Hidcote Manor Gardens launches international training scheme

Hidcote Manor Garden

Hidcote Manor Garden - Credit: Archant

A new partnership between three gardens - in Gloucestershire, Pennsylvania, USA and Awaji Island, Japan – has been launched with the recruitment of the first group of trainees.

Hidcote Manor Garden

Hidcote Manor Garden - Credit: Archant

This unique fellowship is in partnership with Hidcote Manor Garden in Gloucestershire, UK; The Alliance of Hyogo in Awaji Island, Japan; and Longwood Gardens in Kennett Square, PA, USA.

The TRIAD Fellowship is designed to give young horticulturists experience of both the culture and horticulture of three very different countries and unique gardens, and give them the knowledge and global experience on which to build their careers as professional horticulturists.

Mike Beeston, General Manager at Hidcote Manor Garden said it was important that the skills and knowledge at Hidcote were shared with young gardeners both in the UK and around the world.

“We have chosen two young British gardeners to be the first Hidcote representatives for the programme who will be starting in September, but in the meantime we are shortly to welcome the two American gardeners who will spend their first four months with us at Hidcote.

“It is a very special project and something very new for the National Trust to be involved in such an international partnership. Hidcote is already well known and well loved around the world as one of the most influential 20th Century gardens. It is important to us to continue to share the knowledge here and we are excited to see how this new training scheme develops.”

Two horticulturists from each institution will take part spending four months living, working, and learning in each of the three world-class public. In order to be considered for the fellowship, the students needed a qualification in horticulture and also some previous hands-on working experience but mainly a passion for plants and a desire to pursue a career in horticulture.

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The fellows are paid, and their housing is provided, allowing them to focus on their training while learning horticulture alongside some of the most knowledgeable staff in the world. The horticulturists will learn about greenhouse technologies, crop scheduling, integrated pest management, plant identification and culture for three distinct regions of the world, plant records management, conservatory management, landscape design and implementation, heritage management, exhibit design, and more.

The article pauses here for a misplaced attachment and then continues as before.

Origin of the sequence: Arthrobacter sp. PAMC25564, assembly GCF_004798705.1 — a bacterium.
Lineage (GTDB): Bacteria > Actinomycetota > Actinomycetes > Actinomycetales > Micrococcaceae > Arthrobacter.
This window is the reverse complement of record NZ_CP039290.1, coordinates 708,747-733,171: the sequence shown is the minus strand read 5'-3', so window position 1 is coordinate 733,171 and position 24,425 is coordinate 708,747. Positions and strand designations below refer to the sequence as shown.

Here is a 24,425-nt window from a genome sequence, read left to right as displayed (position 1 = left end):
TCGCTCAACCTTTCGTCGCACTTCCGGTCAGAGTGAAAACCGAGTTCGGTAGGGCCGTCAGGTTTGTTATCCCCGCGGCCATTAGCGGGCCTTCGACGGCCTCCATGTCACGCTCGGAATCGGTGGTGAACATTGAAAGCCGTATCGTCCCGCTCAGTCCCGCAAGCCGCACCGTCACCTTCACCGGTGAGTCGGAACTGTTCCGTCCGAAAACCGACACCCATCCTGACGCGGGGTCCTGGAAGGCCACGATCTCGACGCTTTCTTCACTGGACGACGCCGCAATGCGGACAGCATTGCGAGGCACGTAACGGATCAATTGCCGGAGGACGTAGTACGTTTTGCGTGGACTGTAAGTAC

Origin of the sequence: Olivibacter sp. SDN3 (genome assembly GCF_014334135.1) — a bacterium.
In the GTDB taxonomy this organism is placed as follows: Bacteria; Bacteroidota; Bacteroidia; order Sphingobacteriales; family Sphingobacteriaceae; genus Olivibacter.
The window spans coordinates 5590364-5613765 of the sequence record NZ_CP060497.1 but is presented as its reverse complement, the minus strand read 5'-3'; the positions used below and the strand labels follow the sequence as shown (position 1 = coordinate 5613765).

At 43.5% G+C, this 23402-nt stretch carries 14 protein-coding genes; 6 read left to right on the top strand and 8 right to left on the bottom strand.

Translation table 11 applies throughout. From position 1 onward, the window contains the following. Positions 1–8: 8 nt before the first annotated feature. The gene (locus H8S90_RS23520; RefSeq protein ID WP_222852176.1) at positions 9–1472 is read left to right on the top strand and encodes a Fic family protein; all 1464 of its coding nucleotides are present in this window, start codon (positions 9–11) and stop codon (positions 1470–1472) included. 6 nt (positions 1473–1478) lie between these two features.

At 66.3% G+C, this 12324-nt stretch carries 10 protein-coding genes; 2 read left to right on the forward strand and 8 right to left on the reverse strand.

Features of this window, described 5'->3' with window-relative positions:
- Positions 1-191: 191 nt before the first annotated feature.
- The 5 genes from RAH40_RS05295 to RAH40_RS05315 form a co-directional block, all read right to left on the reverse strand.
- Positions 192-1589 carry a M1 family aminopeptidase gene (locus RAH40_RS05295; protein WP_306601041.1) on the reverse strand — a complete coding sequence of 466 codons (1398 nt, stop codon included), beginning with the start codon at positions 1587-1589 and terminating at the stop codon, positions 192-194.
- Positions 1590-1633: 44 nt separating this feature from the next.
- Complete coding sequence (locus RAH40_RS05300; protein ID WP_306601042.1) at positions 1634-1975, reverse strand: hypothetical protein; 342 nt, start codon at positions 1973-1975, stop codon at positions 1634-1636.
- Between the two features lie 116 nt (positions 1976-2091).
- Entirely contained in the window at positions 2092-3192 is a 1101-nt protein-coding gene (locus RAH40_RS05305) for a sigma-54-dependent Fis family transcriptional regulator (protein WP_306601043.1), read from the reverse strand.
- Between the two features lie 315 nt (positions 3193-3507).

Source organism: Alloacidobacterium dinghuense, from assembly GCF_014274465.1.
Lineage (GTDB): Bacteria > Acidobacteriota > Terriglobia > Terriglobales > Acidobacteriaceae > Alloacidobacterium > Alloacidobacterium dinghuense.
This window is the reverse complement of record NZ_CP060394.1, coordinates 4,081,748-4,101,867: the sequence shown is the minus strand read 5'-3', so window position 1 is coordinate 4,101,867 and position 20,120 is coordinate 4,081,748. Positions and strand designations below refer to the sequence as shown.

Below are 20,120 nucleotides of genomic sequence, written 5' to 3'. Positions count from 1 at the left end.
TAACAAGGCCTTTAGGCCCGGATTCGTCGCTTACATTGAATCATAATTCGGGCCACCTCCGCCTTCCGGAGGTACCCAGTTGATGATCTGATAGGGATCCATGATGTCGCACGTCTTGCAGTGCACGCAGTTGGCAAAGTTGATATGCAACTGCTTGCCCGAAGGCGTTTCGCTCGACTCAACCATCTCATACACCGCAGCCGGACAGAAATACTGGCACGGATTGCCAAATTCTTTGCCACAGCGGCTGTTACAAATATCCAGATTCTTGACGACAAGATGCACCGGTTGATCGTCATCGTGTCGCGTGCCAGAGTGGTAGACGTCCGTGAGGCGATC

Philip Brown, from Harvington, Worcestershire, and Rhiannon Harris, from Sevenoaks, Kent, are the fellows from Hidcote Manor Garden; Christina Olivieri, from Levittown, Pennsylvania, and Nicholas Giaquinto from Commack, New York are Longwood’s two fellows, and Misho Okawa, from Kobe, Hyogo, and Hitomi Kawasaki, from Iwakura Sakyo-ku, Kyoto, are the fellows from The Alliance of Hyogo.

Longwood fellows Olivieri and Giaquinto will spend their first four months at Hidcote Manor Garden before moving onto Japan and then back to Longwood Gardens in the USA. Okawa and Kawasaki also begin their fellowship in May, hosted by the Alliance of Hyogo, traveling to Longwood Gardens and ending their experience at Hidcote Manor Garden. Brown and Harris begin at Hidcote Manor Garden in September, then travel to Japan, and complete their fellowship at Longwood Gardens.

Throughout their international travels, the horticulturists will be sharing their experiences in each country via a blog: www.triadfellowship.wordpress.com

“The World TRIAD Fellowship further expands our leading horticultural education programs and enables us to share our knowledge and best practices on a global scale,” said Longwood Gardens Director Paul B. Redman. “We are honoured to partner with the Hidcote Manor Garden and The Alliance of Hyogo to offer these aspiring professionals an international, hands-on experience that will be invaluable throughout their careers.”